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Mark Grossman

Clickwrap and Browsewrap Agreements

13 August 2004

When you register with a new Web site you want to use, the registration process often asks you to click "I Accept" to some agreement governing your use of that Web site. If you've ever wondered if that was now an enforceable contract, the simple answer is almost certainly "yes." Tech lawyers call them "clickwrap" agreements.

Another variation on this theme is that some Web sites have a link at the bottom of the page that says something like "Terms and Conditions of Web site Use." The are called "browsewrap" agreement. If you're ever really bored and you've completed your entire "to do" list (the last time this happened for me was in 1964), you might want to click on one of these browsewrap agreement links. Typically, what you'll find is an extremely one-sided agreement in favor of the Web site owner. I know because I write those one-sided agreements for my clients.

Conceptually, courts have a bit more of a problem finding browsewrap agreements enforceable. After all, there was no symbolic moment where there was a manifestation of assent equivalent to when you sign a paper agreement or click "I Accept" to a clickwrap agreement. Nonetheless, most courts, most of the time, will find that even browsewrap agreements are real agreements.

Still, both clickwrap and browsewrap agreements don't have thousands of years of history behind them like a traditional quill and parchment contract. So, while my general answers clearly favor the idea that these types of agreements are perfectly okay, I think that some caution is in order if your business relies on these types of agreements.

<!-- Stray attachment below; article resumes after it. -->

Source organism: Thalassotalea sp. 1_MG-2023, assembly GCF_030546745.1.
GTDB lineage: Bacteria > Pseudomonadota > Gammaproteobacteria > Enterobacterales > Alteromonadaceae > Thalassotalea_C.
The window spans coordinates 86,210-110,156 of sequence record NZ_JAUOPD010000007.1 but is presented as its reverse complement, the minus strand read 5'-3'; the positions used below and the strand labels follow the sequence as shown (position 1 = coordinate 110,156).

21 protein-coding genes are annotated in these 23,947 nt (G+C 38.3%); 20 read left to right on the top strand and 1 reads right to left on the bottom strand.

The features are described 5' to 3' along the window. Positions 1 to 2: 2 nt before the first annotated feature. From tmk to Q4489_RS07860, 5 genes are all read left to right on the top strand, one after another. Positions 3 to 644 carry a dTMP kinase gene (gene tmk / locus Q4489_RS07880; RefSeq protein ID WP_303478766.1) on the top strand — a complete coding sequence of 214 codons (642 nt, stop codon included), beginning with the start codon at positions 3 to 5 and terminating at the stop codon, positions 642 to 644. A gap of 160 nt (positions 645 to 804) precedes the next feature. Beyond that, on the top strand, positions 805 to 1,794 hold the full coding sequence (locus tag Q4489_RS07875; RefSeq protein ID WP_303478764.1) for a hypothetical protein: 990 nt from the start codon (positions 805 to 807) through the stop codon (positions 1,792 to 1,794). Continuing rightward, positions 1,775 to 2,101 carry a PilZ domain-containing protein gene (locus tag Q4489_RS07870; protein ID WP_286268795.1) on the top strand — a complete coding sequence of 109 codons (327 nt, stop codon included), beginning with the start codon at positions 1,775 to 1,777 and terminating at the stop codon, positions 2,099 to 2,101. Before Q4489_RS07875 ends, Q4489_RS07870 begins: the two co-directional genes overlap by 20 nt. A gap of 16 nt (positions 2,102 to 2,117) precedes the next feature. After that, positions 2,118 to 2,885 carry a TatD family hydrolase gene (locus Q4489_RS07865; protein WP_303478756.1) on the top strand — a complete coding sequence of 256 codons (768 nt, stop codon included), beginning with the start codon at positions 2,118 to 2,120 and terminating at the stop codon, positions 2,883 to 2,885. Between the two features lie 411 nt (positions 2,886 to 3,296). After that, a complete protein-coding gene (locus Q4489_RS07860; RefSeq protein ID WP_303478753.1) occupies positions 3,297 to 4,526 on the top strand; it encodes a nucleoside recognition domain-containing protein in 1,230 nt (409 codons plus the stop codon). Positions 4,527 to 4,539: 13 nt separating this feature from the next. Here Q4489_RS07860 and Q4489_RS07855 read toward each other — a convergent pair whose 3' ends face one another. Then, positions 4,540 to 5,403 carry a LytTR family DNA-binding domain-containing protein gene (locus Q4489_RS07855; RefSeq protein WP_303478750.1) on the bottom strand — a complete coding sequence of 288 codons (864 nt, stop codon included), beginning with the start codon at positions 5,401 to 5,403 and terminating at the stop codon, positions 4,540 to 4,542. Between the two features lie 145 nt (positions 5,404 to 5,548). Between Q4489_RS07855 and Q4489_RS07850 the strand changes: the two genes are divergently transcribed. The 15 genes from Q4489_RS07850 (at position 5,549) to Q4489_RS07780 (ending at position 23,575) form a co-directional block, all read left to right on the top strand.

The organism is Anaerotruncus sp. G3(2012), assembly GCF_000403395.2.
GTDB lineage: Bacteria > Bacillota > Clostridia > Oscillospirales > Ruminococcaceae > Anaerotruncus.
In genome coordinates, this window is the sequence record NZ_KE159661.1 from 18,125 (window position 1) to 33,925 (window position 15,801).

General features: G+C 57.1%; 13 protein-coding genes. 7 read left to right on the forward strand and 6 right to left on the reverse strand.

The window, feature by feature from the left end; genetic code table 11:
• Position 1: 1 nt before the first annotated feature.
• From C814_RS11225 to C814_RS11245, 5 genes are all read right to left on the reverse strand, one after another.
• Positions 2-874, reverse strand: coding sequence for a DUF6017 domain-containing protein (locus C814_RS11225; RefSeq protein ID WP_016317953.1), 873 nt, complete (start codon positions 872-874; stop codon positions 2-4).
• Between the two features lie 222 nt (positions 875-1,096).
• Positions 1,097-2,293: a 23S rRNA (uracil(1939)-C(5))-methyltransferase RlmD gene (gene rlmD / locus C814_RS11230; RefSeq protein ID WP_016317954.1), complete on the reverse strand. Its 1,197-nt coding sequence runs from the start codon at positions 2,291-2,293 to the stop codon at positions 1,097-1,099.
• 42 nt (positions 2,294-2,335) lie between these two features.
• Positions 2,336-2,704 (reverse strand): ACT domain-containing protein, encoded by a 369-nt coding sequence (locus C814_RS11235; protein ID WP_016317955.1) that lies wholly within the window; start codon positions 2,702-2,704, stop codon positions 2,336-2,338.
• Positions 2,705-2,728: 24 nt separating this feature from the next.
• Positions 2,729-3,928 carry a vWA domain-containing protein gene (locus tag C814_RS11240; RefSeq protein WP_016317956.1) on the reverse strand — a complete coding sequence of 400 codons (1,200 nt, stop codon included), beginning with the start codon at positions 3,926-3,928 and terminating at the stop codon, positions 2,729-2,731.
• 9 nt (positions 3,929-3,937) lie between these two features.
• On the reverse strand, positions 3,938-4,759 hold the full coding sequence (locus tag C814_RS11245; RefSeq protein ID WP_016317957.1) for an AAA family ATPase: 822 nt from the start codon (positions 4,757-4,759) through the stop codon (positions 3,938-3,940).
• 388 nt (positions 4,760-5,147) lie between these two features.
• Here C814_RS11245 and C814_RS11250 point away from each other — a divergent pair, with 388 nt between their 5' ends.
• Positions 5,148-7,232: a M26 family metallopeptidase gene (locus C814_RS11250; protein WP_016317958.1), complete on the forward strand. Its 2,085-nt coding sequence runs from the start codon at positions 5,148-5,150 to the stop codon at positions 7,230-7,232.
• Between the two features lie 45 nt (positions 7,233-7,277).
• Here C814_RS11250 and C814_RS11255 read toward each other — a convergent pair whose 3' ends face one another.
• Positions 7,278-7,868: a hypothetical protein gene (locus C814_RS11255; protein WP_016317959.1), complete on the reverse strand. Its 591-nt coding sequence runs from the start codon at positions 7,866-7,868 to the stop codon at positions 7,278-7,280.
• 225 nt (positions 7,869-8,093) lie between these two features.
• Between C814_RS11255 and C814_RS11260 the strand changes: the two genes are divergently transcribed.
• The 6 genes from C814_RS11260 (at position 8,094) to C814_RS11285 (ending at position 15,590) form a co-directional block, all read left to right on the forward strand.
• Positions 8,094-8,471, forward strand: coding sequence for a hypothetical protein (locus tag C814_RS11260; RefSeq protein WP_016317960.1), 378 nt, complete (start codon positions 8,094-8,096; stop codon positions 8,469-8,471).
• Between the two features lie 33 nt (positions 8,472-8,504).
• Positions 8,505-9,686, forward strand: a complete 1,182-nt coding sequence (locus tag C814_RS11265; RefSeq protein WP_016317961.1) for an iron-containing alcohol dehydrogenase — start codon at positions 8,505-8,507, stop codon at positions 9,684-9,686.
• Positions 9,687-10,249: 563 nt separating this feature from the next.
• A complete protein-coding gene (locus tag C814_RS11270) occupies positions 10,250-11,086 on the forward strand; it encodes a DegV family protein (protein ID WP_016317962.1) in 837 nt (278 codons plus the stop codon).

What you can do is take some steps to enhance the likelihood that if you ever had to rely on one of these agreements in a court of law, that some judge who is as old as quill pens doesn't give you some blank look when you tell him that you don't have a piece of paper with a signature to show him.

It starts with reasonable notice. You want these online agreements to be as obvious as possible. If you decide to use "browsewrap," the "Terms and Conditions" link should appear on every page and your websurfer shouldn't have to scroll down to see the link.

In a perfect world, you would use click-wrap rather than browse-wrap and you would make the viewing of the terms mandatory. You could accomplish that by graying out the "I Accept" button (i.e. the "I Accept" button won't work) until your websurfer has scrolled to the bottom on the agreement.

Another good practice is putting a notice near the "I Accept" button that says something like, "By clicking 'I Accept,' you are entering into a legally binding agreement. You must read the agreement before you click 'I Accept.'"

Now, while we all know that almost nobody will read the agreement anyway, that's okay. Like the old cliché, you can lead a horse to water, but you can't make him drink, it probably won't hurt you if Joe Websurfer clicks "I Accept" without reading the agreement if you've taken these steps.

One final best practice is keeping a record of the moment that your websurfer clicked "I Accept." This may help some court feel comfortable in believing that your online contract is like a "real" contract.

Clickwrap and Browsewrap Agreements is republished from
Mark Grossman
Mark Grossman